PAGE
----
• The weather doesn’t magically cooperate.

Yet there are a lot of good people who “work” in the summers who are ten-month employees on paper, but they will allow school to start in August with a sense of cohesiveness and purpose.

Why?

Because the stands will be filled before the classrooms will.

Drink plenty of water and go to the games. School starts in a week.

 

According to Rumor, Mark Johnson is to Hire Dolores Umbridge as NCDPI’s Deputy Superintendent of Operations

This month, Mark Johnson announced a reorganization at the Department of Public Instruction, one of the many results of a recent court case that took over a year to settle and an audit that cost over a million dollars which said that DPI was underfunded.

Part of the official announcement contained this new position that at that time had not been announced : the Deputy Superintendent of Operations.

“The Deputy Superintendent for Operations has not been announced yet.”

 

orgchart

Under that title comes duties associated with overseeing the Chief Financial Officer, Chief School Business Officer, Human Resources, and Information Technology – the kinds of positions that seem to be the glue of the establishment.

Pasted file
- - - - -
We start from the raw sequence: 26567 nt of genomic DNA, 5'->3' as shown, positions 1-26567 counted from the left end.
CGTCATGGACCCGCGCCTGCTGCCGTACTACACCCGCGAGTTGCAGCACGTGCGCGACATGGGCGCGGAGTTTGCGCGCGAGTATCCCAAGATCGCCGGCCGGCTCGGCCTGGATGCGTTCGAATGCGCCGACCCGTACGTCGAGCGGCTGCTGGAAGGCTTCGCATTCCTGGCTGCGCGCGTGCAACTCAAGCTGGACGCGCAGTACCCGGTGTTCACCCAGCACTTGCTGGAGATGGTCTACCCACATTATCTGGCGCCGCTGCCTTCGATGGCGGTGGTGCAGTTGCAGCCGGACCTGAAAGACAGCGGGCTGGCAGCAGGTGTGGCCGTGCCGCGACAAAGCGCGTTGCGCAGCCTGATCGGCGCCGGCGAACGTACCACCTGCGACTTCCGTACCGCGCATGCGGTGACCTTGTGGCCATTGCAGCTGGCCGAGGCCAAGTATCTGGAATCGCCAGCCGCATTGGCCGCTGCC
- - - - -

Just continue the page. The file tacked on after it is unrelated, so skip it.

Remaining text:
For someone to fulfill the duties of such an office, that person would need to know the in’s and out’s of school operations and functions from the minute details to the most visibly seen and carry out the wishes of the boss.

And there is one person above all most qualified to carry out the wishes of the establishment and its leader to such a loyal fault that to enact all of that leader’s decrees would always be more important than actually keeping the best interest of the public schools in mind.

And no one has a better resume for such a position than Dolores Umbridge, the former High Inquisitor at Hogwarts.

umbridge

Think about it. All of those “decrees” that the North Carolina General Assembly is attempting to enact in all traditional public schools? Umbridge is literally a master of that. No one “decrees” better than she.

At Hogwarts she adored delivering her “Educational Decrees.” Defined by the Harry Potter Wiki website (http://harrypotter.wikia.com/wiki/Educational_Decree), these decrees were,